• Donald E. Knuth, Tracy Larrabee, and Paul M. Roberts: Mathematical Writing (Report CS209 Stanford course; book available from Cambridge University Press )

 

Recommended additional books & papers:

  • Nancy Lynch. Distributed Algorithms. Morgan Kaufmann, 1996
  • Michel Raynal. Distributed Algorithms for Message-Passing Systems, Springer, 2013
  • Gerard Tel. Introduction to Distributed Algorithms, Cambridge University Press, 2000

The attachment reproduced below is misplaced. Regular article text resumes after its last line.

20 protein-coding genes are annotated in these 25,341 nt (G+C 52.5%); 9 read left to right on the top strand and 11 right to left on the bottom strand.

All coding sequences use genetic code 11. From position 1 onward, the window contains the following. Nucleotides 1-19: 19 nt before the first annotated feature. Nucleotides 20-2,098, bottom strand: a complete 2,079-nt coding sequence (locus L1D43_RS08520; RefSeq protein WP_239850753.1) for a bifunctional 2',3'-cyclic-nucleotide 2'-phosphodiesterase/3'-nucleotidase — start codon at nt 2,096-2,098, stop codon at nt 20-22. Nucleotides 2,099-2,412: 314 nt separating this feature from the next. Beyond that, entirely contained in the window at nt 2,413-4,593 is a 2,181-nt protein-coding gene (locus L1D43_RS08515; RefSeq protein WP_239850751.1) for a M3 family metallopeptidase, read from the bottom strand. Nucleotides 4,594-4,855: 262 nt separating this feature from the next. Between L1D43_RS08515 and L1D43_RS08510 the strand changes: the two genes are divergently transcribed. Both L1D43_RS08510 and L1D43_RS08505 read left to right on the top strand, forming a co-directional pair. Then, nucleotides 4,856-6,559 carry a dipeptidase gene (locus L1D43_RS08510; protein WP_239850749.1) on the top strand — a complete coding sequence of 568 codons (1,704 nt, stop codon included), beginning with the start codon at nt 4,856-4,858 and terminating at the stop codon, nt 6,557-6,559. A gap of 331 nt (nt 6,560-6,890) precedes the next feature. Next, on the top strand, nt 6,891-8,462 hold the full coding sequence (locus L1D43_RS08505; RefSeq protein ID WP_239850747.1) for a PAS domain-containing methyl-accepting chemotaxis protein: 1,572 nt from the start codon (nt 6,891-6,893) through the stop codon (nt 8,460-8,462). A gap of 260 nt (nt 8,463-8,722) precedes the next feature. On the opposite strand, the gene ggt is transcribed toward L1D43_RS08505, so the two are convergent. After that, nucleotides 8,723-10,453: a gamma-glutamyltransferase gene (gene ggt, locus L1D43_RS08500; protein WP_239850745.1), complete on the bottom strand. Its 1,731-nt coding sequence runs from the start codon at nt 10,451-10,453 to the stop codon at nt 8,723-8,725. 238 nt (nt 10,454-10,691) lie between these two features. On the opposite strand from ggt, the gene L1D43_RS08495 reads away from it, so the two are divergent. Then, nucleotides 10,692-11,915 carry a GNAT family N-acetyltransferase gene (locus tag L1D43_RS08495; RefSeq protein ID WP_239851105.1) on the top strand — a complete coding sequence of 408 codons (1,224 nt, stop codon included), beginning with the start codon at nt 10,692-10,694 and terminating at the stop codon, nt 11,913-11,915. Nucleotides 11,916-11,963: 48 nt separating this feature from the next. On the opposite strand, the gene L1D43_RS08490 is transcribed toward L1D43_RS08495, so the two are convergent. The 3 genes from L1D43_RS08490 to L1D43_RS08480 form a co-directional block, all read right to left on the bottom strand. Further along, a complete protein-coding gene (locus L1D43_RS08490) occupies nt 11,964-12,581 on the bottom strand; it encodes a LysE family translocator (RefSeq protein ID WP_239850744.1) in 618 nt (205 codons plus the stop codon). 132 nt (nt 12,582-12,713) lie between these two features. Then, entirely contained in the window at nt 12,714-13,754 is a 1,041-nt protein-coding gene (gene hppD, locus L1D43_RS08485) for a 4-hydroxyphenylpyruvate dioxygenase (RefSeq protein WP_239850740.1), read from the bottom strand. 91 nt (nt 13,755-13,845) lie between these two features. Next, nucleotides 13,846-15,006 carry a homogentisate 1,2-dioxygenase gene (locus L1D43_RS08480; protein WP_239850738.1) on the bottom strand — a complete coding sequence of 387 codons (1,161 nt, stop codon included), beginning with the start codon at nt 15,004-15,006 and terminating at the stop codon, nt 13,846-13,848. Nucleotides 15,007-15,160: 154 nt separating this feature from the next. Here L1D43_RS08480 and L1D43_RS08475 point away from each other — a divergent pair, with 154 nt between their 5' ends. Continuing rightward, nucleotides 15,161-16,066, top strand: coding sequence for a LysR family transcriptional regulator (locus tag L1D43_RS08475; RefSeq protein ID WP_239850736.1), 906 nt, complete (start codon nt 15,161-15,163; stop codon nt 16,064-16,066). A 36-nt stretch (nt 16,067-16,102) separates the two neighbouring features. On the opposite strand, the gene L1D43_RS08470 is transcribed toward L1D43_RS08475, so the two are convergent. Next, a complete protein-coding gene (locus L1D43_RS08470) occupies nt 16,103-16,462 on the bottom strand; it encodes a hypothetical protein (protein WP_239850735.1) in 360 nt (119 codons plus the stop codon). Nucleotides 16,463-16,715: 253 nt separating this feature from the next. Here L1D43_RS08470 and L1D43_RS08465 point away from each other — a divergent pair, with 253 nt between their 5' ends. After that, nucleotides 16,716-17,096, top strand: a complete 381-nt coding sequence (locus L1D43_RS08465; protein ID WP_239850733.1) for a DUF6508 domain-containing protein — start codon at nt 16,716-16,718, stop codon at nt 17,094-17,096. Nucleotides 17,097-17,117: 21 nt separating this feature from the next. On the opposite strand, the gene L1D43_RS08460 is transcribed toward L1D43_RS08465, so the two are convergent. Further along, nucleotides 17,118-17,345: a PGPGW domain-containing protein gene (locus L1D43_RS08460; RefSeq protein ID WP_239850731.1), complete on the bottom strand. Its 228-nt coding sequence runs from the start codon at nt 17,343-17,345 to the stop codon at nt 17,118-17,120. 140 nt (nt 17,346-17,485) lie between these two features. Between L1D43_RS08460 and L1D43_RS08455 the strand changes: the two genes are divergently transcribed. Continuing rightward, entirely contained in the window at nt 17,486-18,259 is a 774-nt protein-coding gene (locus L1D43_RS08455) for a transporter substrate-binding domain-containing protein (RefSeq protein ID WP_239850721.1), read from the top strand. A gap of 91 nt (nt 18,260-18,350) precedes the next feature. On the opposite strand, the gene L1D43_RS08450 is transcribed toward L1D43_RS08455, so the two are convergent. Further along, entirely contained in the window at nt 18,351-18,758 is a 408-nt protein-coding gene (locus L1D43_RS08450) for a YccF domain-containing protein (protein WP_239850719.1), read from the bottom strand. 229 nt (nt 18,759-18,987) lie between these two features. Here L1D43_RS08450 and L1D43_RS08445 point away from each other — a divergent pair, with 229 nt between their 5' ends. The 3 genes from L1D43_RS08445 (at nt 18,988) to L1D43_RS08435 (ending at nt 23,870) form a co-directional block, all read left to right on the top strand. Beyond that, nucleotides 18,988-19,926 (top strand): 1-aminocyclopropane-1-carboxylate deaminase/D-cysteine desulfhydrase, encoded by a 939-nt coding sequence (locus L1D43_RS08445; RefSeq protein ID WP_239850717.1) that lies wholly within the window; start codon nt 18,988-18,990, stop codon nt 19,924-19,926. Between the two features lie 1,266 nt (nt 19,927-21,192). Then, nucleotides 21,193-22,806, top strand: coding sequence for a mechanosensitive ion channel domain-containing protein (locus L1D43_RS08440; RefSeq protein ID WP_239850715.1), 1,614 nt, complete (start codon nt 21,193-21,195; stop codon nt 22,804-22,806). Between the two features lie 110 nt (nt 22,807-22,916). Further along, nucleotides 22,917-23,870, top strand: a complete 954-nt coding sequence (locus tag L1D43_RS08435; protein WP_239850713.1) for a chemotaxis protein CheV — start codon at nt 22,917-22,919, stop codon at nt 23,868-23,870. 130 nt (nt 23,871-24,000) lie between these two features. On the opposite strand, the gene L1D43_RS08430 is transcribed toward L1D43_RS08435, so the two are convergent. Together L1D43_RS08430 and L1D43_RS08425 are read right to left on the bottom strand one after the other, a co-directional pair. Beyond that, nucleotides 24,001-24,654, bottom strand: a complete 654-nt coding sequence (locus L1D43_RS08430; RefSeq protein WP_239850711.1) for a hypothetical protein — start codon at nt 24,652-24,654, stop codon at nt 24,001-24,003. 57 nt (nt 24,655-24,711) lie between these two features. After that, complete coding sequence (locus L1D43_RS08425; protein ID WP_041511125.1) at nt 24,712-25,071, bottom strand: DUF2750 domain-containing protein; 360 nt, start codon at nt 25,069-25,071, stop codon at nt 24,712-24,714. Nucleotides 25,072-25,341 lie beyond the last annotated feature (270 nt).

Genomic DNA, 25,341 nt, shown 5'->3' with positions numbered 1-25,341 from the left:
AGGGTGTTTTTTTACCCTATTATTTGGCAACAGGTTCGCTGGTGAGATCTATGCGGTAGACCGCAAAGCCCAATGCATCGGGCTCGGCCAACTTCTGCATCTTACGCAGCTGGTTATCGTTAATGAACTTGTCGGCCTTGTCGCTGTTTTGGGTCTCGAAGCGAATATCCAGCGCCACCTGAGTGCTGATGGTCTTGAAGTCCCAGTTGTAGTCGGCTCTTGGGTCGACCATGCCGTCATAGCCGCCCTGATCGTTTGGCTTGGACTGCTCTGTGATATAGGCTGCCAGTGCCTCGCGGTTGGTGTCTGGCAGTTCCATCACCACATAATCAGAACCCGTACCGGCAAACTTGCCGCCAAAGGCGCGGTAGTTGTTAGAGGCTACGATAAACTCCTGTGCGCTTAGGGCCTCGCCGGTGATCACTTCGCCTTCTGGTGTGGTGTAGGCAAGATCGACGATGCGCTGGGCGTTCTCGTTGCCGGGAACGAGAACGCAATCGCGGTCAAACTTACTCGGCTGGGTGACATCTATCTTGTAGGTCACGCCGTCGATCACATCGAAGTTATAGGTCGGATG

• Sape Mullender. Distributed Systems. Addison-Wesley, 1993
  • D. Peleg. Distributed Computing: A Locality-Sensitive Approach, SIAM, Philadelphia, PA, 2000
  • Faith Fich and Eric Ruppert. Hundreds of impossibility results for distributed computing. In Distributed Computing, 16(2-3), pages 121-163, 2003.

 

Some selected places to look for distributed algorithms papers:

  • Journals:
    • Distributed Computing
    • IEEE Transactions on Parallel and Distributed Systems
    • Journal of Parallel and Distributed Computing
 
Document Actions

Miscellaneous: